I went to bed, but woke up at 1 a.m. and the blood was significantly worse and I threw on clothes through hysterical tears, left my husband in bed, and drove to our ER. The nurse had been an OB nurse for years and didn’t think I was losing my baby. She was so reassuring. I knew in my heart I was losing my baby, and when they turned the ultrasound screen away from me to protect me from the empty screen, I knew it in my head, too. I was absolutely gutted. The pain from this loss is still haunting. It still hits in waves, when I least expect it, but the waves still knock me down all the same. I think they always will.
After the loss of our baby, I became consumed. I think this is very real, the obsession that comes when trying to conceive. It is all-consuming. I ate, slept, and breathed getting pregnant. Every old wives’ tale—fuzzy socks after sex, coconut oil in the belly button, carnelian crystals EVERYWHERE. I even drank a tonic from our local mystic store owner. The negative tests were worse than ever, and my mental health was fragile, if nonexistent. I would wake up early, pee on a stick, silently break down in the bathroom, convince myself I could still be pregnant, and repeat daily until my period showed up, and restart the next month. Finally, I called my OB. The doctor prescribed me Letrozole, and naturally, I just knew we’d be pregnant immediately. I was not, and then I was not, and was not and was not. The heartbreak was indescribable, but I was not ready to admit maybe we weren’t going to have this baby after all.
I blamed myself for everything I had ever done. It was clearly my karma. Was it the heroin addiction I had beat? It didn’t matter I had turned it positive and helped other addicts and spoke out, I still owed karma for it. Was it because I was I didn’t hold the door one time at Dunkin? Was it because I didn’t say ‘yes, please’ when I was 6? Yes, I got really unreasonable, but that’s where this journey takes us. After reaching out to Boston IVF, we had an appointment for the first of August. We were going to start IVF and have our baby. Days before, we got a positive test. We were pregnant. Right in the spike of the COVID pandemic. The doctors confirmed it and made my first appointment. I tried (and failed) to stay quiet about it.
My first appointment was scheduled at 8-weeks gestation and at 6-weeks gestation, I used the bathroom and there was the blood. I rushed to the hospital (alone again, thanks COVID). I was shaking and crying, waiting to see the screen turned away from me again, but instead, they pointed at a tiny heartbeat. Our daughter’s heartbeat. Pregnancy after loss is not for the faint of heart, pregnancy after unexplained infertility adds to the stress. High-risk pregnancy after both of these was terrifying, but we kept making little goals: make it to 12 weeks and make it to viability week (a thing I never knew existed until pregnancy after loss). After 39 weeks, we knew our daughter was coming earthside.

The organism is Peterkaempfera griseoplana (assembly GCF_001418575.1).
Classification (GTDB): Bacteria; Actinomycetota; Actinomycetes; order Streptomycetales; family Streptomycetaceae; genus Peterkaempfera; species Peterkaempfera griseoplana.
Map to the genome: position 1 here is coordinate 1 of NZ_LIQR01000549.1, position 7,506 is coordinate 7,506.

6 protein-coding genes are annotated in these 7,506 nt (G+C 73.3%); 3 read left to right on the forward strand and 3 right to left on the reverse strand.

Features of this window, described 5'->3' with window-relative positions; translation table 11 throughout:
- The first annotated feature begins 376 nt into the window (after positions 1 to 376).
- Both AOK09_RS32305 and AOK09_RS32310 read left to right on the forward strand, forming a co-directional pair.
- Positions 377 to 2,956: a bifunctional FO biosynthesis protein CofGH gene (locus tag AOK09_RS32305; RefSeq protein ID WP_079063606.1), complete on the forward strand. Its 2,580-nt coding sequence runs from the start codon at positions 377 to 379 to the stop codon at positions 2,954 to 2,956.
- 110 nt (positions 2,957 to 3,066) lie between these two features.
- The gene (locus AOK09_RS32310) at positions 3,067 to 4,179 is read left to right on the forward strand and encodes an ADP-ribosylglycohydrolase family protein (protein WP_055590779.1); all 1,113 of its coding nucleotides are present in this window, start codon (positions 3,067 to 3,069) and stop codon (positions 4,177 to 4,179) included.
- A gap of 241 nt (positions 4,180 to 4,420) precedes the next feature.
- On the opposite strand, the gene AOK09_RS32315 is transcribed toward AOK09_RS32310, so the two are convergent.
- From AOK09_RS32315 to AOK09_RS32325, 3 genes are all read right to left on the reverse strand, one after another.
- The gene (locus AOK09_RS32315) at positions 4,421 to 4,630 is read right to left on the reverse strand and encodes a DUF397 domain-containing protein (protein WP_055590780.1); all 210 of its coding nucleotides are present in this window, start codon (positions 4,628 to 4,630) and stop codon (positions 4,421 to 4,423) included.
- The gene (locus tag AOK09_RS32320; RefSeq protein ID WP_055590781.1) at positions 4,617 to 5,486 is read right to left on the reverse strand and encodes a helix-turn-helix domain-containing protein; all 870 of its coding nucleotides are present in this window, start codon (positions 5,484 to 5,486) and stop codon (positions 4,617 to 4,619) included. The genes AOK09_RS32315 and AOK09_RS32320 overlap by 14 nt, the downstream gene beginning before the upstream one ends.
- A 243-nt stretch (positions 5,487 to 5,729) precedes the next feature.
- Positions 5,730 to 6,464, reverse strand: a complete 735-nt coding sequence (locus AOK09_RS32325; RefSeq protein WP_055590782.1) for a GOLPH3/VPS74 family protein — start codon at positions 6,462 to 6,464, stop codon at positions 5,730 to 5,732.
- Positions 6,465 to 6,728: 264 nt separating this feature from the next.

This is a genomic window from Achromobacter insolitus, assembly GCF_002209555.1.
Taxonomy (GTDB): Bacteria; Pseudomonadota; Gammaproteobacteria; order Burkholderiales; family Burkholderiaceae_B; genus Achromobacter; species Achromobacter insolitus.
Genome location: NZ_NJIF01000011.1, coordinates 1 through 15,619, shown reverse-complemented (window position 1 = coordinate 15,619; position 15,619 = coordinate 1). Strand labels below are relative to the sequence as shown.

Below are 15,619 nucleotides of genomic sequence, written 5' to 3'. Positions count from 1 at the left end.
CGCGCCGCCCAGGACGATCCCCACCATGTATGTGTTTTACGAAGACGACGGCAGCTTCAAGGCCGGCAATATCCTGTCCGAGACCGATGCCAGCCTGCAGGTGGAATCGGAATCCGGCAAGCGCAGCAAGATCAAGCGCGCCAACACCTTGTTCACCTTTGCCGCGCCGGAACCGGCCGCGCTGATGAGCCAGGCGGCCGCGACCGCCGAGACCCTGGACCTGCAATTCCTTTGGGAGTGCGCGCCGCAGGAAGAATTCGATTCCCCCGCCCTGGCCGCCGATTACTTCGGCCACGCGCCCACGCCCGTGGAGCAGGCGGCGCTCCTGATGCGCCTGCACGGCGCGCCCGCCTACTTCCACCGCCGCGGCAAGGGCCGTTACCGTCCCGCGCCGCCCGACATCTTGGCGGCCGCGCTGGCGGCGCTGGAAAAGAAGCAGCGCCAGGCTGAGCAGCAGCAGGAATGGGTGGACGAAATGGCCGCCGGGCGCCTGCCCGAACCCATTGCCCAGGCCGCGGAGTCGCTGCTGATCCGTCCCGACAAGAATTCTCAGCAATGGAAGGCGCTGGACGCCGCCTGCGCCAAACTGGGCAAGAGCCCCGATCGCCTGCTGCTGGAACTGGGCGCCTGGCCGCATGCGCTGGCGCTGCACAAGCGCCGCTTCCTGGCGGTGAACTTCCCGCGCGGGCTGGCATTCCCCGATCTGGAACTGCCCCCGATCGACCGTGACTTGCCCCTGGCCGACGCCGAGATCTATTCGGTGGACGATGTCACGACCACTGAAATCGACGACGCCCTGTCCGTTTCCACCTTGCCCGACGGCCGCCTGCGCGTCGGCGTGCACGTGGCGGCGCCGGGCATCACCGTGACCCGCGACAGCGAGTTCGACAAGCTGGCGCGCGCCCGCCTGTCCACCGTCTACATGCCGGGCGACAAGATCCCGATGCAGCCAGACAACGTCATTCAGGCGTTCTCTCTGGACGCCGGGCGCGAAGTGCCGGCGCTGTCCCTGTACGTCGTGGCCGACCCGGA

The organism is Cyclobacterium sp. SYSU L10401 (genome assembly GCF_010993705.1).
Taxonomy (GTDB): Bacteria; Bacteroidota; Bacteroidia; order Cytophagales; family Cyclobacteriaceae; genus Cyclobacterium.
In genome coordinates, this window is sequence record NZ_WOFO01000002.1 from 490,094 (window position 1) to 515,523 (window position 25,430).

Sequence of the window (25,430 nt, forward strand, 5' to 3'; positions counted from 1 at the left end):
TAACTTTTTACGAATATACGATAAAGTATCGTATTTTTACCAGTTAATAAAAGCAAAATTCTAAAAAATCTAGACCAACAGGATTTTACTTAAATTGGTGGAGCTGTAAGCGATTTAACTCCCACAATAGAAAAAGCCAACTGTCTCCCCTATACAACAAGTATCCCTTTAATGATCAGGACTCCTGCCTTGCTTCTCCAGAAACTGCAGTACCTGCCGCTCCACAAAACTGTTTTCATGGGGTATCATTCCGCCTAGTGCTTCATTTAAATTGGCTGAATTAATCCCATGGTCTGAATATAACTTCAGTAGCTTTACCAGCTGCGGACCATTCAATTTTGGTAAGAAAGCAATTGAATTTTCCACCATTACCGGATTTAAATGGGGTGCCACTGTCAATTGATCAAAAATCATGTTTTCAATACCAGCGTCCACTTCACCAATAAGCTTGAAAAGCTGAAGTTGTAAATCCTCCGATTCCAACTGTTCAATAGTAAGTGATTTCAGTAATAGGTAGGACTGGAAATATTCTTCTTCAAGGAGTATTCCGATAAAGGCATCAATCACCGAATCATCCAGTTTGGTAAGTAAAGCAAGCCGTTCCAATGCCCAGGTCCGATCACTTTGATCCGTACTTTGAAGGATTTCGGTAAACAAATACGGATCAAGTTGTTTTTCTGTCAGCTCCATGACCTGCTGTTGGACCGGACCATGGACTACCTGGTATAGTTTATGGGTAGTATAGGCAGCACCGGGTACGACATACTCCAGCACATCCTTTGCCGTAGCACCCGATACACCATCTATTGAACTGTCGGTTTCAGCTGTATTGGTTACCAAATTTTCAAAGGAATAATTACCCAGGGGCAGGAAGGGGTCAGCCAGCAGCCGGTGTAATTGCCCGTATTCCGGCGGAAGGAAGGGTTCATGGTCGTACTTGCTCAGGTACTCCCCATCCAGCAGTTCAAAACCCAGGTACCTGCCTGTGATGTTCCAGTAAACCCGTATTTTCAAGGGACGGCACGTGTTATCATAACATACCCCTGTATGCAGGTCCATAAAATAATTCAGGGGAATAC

Our OB scheduled our induction for a Tuesday night. My liver had decided it was leaving the party, and the baby and I were both at risk. We checked in, and they inserted my IV. My vein immediately blew out, and I joked, ‘Hopefully this isn’t a sign of things to come. 3 days later, 3 days of labor later, it was… ‘Savannah, your baby’s heart has stopped beating.’ So did mine, figuratively, then out came Harper, gray and not immediately crying, but then she did. ‘Savannah, you’re hemorrhaging and we cannot remove the placenta. We need to take you to surgery now.’ My baby was taken out of my arms minutes after I finally saw her face, finally saw her breathing, and I was wheeled away.
Have you ever seen a mom wake up after all this, in recovery, away from their baby? I was trying to scream, ‘Where’s my baby?’ but the breathing tube wouldn’t let me make a noise. Why share all this?? Because when you say to your friends, your family, ‘Put the baby down, she’s fine,’ sometimes, it takes a mama’s heart a little longer to believe that. Someday I’ll know Harper is fine, and I won’t need to contact-nap her, or co-sleep so I can feel her heartbeat on mine, but that’s not today. We’ve been through too much, she’s finally here, she’s so beautiful and so healthy, and I can’t put her down when it took so long to get her in our arms.”
This story was submitted to Love What Matters by Savannah Jones of Norway, Maine. You can follow their journey on Instagram. Submit your own story here, and be sure to subscribe to our free email newsletter for our best stories, and YouTube for our best videos.